The oil embargo of 1973 was a dark and miserable period when American towns banned Christmas lights to save electricity, billboards urged citizens to “turn off the damn lights,” and filling stations dispensed gasoline “by appointment only” to “regular customers.” But like the Sputnik launch 15 years before, the crisis forced the government and many businesses to innovate their way out of the crisis.
GE, for example, focused on a class of multi-layered high-tech materials called composites. These materials are made from alternating layers of fiber and sheets of carbon, plastic, or ceramics, kind of like industrial-grade baklava. When joined together, composites can be tougher and lighter than steel or titanium. “This was a huge, expensive, and risky project,” says Shridhar Nath, who leads the composites lab at GE Global Research. “We planned to replace titanium with what is essentially plastic. We were starting from scratch and we did not know how carbon fiber blades would respond to rain, hail, snow, and sand, and the large forces inside the engine.”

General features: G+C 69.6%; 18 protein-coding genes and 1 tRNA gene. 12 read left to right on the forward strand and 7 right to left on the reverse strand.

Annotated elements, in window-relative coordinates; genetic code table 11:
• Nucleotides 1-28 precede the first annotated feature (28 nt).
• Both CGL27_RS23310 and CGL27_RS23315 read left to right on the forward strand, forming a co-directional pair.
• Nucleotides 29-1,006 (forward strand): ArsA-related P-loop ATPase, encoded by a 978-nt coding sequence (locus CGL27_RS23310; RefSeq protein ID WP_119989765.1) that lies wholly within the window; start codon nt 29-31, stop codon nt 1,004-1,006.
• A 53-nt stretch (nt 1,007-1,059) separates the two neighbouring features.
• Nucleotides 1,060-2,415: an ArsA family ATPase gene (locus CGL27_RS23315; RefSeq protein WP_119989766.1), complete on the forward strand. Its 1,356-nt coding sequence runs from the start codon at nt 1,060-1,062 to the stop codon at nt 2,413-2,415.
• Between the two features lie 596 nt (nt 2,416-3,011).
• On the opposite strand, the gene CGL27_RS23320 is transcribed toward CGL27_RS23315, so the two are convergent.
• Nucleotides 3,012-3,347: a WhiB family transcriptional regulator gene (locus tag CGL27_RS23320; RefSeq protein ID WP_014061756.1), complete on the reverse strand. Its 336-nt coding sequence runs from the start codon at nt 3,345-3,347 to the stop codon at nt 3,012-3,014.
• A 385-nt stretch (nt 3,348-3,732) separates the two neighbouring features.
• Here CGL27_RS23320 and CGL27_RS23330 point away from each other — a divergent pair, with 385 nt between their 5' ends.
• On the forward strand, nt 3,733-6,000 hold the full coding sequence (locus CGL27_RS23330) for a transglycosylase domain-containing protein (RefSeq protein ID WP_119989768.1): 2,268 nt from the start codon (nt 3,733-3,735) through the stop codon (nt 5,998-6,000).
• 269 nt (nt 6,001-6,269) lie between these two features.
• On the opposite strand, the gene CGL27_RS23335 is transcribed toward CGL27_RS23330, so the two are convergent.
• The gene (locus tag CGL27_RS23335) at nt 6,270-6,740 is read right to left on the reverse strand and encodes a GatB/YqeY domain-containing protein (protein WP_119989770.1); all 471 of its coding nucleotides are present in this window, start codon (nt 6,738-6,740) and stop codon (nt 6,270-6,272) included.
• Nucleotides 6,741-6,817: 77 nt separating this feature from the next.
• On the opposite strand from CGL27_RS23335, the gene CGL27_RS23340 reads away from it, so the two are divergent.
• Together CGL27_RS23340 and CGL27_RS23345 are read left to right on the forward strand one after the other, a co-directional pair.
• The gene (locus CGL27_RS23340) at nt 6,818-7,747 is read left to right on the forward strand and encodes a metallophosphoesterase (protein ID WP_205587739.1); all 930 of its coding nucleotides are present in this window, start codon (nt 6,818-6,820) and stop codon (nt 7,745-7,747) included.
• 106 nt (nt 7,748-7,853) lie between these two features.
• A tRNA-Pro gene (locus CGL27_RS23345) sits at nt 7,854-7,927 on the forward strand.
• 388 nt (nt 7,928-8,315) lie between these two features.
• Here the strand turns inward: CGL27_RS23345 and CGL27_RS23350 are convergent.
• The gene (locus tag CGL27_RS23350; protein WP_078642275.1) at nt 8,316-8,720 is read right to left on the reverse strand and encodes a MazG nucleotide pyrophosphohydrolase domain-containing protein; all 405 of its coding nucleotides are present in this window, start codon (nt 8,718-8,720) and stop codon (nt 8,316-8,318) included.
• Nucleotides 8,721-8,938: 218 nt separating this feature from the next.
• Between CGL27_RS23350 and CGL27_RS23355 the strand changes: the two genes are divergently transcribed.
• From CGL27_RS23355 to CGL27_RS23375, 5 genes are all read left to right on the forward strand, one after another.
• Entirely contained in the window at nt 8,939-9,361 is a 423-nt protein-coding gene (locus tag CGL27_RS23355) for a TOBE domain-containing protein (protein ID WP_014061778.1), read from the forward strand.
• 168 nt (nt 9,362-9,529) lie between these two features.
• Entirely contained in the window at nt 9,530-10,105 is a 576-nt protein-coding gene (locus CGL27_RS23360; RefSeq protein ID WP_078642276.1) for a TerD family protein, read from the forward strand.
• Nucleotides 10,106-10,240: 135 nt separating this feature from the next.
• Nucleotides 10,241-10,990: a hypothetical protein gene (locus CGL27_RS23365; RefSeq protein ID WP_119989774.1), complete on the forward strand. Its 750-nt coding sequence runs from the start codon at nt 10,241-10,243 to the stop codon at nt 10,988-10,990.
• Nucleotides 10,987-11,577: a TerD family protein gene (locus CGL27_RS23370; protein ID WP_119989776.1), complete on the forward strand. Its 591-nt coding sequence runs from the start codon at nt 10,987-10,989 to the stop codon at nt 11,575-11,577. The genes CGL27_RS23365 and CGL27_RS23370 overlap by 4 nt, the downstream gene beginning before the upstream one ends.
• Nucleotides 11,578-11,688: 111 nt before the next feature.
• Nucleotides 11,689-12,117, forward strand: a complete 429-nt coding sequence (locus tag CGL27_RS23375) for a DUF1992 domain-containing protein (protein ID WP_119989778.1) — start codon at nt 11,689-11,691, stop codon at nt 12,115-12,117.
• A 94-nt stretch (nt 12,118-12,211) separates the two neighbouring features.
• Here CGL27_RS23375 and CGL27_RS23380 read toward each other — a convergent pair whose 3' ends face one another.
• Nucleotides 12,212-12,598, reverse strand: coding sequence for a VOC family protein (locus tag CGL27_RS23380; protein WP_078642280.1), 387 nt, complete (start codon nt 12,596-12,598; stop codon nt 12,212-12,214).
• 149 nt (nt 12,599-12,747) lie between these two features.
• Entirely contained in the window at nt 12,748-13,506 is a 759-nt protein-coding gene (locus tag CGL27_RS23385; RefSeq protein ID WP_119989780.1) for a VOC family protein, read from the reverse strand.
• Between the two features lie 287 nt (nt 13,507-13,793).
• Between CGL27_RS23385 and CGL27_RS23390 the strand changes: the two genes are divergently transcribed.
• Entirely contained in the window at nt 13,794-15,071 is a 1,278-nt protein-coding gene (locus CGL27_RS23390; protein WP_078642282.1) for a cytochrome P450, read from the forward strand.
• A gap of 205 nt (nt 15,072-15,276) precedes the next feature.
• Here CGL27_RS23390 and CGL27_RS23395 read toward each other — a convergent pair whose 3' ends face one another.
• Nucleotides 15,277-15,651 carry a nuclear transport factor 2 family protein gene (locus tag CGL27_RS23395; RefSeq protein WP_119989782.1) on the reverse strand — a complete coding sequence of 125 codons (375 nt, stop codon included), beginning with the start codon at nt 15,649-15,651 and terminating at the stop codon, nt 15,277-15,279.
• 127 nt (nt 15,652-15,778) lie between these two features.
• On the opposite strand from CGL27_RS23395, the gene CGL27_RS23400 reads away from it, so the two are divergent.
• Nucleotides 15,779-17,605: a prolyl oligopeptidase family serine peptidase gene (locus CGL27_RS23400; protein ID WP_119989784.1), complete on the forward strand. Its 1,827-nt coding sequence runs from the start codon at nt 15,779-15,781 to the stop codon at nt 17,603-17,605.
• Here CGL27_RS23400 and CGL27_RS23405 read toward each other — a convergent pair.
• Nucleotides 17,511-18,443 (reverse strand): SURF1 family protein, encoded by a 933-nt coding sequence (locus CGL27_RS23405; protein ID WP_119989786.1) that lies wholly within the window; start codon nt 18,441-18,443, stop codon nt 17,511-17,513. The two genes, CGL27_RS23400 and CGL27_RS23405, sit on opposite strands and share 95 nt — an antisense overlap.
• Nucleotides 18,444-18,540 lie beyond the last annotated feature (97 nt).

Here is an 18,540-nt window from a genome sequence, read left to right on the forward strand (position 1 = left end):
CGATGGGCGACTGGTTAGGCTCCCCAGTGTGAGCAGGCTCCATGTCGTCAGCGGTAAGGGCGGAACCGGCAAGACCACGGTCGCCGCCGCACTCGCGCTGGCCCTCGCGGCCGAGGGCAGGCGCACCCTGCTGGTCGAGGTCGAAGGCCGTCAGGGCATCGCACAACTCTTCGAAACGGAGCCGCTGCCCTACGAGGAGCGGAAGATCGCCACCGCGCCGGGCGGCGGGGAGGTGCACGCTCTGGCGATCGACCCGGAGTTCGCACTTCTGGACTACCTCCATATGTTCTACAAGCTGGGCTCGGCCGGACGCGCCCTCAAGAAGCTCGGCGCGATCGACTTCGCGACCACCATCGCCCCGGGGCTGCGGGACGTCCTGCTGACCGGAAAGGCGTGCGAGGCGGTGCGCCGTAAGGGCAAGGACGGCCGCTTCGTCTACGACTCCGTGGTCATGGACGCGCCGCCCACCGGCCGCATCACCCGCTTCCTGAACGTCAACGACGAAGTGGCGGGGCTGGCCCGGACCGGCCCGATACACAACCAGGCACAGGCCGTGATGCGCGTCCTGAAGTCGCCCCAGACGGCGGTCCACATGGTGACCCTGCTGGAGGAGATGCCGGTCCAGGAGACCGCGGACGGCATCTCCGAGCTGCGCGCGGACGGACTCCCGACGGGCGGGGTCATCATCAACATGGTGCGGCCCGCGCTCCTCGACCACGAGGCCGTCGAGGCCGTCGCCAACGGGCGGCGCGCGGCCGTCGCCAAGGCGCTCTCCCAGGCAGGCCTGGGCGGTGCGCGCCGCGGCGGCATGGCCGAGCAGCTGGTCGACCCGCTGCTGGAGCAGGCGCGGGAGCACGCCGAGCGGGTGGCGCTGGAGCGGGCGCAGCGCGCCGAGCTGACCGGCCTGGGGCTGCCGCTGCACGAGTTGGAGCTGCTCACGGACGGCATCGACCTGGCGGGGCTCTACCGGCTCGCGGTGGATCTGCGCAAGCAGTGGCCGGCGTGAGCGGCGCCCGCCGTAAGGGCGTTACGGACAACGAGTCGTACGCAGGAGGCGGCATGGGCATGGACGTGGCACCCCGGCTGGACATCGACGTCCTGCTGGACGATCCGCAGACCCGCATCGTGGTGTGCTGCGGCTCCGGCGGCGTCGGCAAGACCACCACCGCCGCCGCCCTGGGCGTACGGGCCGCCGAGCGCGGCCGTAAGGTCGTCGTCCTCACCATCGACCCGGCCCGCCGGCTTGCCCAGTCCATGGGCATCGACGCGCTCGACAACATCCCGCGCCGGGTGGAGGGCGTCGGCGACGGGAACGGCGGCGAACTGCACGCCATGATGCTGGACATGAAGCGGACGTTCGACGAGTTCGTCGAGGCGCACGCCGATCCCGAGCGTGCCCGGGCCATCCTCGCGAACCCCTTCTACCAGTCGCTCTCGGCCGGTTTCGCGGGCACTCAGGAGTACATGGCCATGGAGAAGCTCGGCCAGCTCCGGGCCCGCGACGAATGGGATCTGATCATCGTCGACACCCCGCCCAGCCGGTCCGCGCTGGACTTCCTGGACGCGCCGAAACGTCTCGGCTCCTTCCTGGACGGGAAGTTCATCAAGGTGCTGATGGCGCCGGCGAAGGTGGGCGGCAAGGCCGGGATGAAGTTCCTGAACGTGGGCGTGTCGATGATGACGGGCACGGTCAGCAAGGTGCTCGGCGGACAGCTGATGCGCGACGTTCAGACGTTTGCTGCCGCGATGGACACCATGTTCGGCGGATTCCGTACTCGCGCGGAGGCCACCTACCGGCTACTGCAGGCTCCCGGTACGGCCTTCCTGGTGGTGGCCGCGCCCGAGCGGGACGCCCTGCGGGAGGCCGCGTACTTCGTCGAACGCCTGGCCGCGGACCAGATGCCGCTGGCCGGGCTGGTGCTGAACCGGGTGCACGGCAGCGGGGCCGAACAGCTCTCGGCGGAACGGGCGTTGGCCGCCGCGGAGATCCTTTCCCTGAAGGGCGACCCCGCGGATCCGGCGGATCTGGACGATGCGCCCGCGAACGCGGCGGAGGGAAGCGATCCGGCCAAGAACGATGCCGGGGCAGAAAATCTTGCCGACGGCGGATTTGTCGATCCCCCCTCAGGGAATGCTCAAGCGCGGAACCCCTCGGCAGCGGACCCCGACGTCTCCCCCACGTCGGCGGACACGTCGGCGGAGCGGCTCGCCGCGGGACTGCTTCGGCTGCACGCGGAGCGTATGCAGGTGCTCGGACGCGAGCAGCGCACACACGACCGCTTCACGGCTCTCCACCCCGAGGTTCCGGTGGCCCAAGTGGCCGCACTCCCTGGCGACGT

The bet paid off and GE has, over time, invested billions more in materials science. The composites research delivered a new line of large, fuel efficient jet engines like the GE90 and GEnx, that changed the economics of aviation forever. “The engines essentially opened the globe up to incredibly efficient, twin-powered, wide-body planes,” says David Joyce, president and CEO of GE Aviation.
The latest engine in that family, the GE9X, will power Boeing’s next-generation 777X long-haul jets. Light-weight carbon composites allowed engineers to design an 11-foot fan that can suck a maelstrom of 8,000 pounds of air per second inside the engine. The air will flows into the combustor, where it meets parts made from ceramic matrix composites (CMCs), another breakthrough material developed by GE scientists.
Carbon fiber composites work with cold air at the front of the engine. But CMCs operate in the engine’s hot section, at temperatures where even metals grow soft. The extra heat gained by the ceramics gives the engine more energy to work with and makes it more efficient.
But that’s not all. CMCs also have twice the strength and just a third of the weight of their metal counterparts. This allows designers to make parts from them thinner and much lighter, further reducing the weight of the engine.
While the GE9X is still in development, the new LEAP jet engine is the first passenger jet engine with CMC parts that’s already going through testing. Although the first LEAP won’t enter service until next year, it is already the bestselling engine in GE history, with more than $100 billion (U.S. list price) in orders.
The demand is so big that GE just decided to build a second plant for making ceramic jet engine parts, even though the first one is still under construction. Says GE researcher Krishnan Luthra, who spent two decades developing the material: “I thought it would be the Holy Grail if we could make it work.”